Penny's Story - Staying Positive

Penny Lown was diagnosed with inoperable pancreatic cancer in April 2012 and told she had just months to live

I am 53 years old and have three lovely adult children; Josh, Poppy and Ruby. Just over eighteen months ago, during the summer 2012, life was pretty good after marrying my husband Terry.

I have always been healthy and fit, and particularly motivated to maintain a healthy lifestyle as I worked as a midwife at The Royal Surrey County Hospital and rarely ill. It was towards the end of December 2012, during the festive season, when I became overwhelmed with tiredness and felt a sudden lack in energy. I also felt extremely down which was very unusual for me. In addition, I suffered from a series of nasty chesty coughs and colds and lost over 10lbs in weight without even trying.

These symptoms continued for the next few months and I visited my local GP surgery a number of times asking them to investigate further. I became even more worried when I was plagued with a continuous pain in my upper abdomen and back.

Despite my initial terminal prognosis, I was able to have surgery and am now enjoying a stress-free life in Devon.

At this point, it was suggested that the pain was related to muscular skeletal problems. They didn’t suggest or even think cancer was a possibility as I didn’t drink or smoke and exercised regularly, which would include swimming over 100 laps in one session.

It was another few months of going back and forth to the doctors, complaining of the same symptoms and finally in April 2013, I was sent for further tests. I had already at this time suspected that pancreatic cancer was a possibility having read an article about Ali Stunt, founder of Pancreatic Cancer Action, who had experienced similar symptoms to me before being diagnosed.

Following initial tests, I was then sent for a PET scan to look for cancer cells. I went for the results and was told that no cancer cells had shown up on my lung but cells were showing up on my pancreas.

Even though I suspected it, it was a terrible shock to hear the words ‘you have pancreatic cancer’ as I knew all too well what a terrible cancer it was. My father had died from the same cancer at the age of 54.

A few days after I was diagnosed, the reality hit and I was beyond devastated. Getting used to the idea of having a potentially terminal illness leads you to experience a period of bereavement. You suddenly become aware of your own mortality. It’s a terrible shock, it hits you like a truck.

As my cancer, at the time, was considered terminal, I was told that I could have chemotherapy, but it would be a palliative way of extending my life, not a cure.

The treatment made me so exhausted that I could not get out of bed some days, but after three months, tests showed that my tumour had shrunk to virtually nothing, so I started on a further three-month course of chemotherapy followed by radiotherapy. Before started chemotherapy treatment, my tumour was metastatic, it had spread to other organs in my body, but miraculously after radiotherapy, the metastatic tumours could not be seen.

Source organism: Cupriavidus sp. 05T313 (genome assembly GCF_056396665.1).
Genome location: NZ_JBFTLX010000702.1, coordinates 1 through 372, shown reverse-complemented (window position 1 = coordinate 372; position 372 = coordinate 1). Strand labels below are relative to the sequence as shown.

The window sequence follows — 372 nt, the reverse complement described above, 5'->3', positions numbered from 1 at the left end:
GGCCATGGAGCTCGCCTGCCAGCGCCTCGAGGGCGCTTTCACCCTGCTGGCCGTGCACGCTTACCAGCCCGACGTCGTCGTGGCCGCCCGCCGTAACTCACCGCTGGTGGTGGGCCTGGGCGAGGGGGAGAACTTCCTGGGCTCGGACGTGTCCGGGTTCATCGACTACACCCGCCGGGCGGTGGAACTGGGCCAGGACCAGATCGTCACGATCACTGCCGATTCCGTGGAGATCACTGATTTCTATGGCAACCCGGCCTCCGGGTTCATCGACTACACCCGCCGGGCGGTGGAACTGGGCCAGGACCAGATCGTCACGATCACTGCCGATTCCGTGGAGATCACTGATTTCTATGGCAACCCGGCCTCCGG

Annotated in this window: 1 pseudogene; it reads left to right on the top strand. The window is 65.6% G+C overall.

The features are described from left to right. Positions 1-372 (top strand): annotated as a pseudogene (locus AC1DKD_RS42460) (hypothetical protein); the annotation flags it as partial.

Despite my initial terminal prognosis, my cancer was now operable and in April 2014, I underwent the Whipple's Procedure to remove the part of the pancreas exposed to chemotherapy.

This year, my tests so far have all come back very positive and my cancer markers are going down which is very reassuring. In September 2016, I had some recent new symptoms which concerned me so I had further tests to rule out anything sinister but thankfully my oncologist gave me the news that I wanted to hear – I had a clean bill of health.

I am resigned to the fact that the worry that the cancer will come back is never really going to leave until my 10 year remission period has come to an end but I believe as long as I work to stay healthy, I will be healthy. I also owe so much to my family and friends who have been a wonderful support. I believe a positive attitude will help me put on a strong battle against this grim disease. I went through the stage where I went to bed crying every night but I have come out the other side. Now I wake up in the morning and I am glad to be alive.

Last year I moved to Devon with my husband, where I am focussed on living well and having a tranquil, stress-free life close to the sea. I have recently begun working as a midwife again which I love and I’m also seeing my children follow their dreams. My children, who have all been emotionally affected by my cancer journey, have also turned their lives around. My son was moping about a bit, working in a guitar shop now has a successful career in recruitment; My eldest daughter moved from a stressful job in the music industry to running a successful pub in London and my youngest daughter is training to become a teacher.

My advice to anyone dealing with cancer is to focus on your mental well-being. Stay positive, healthy and don’t go through it alone, lean on your friends and family. Be there for them too!

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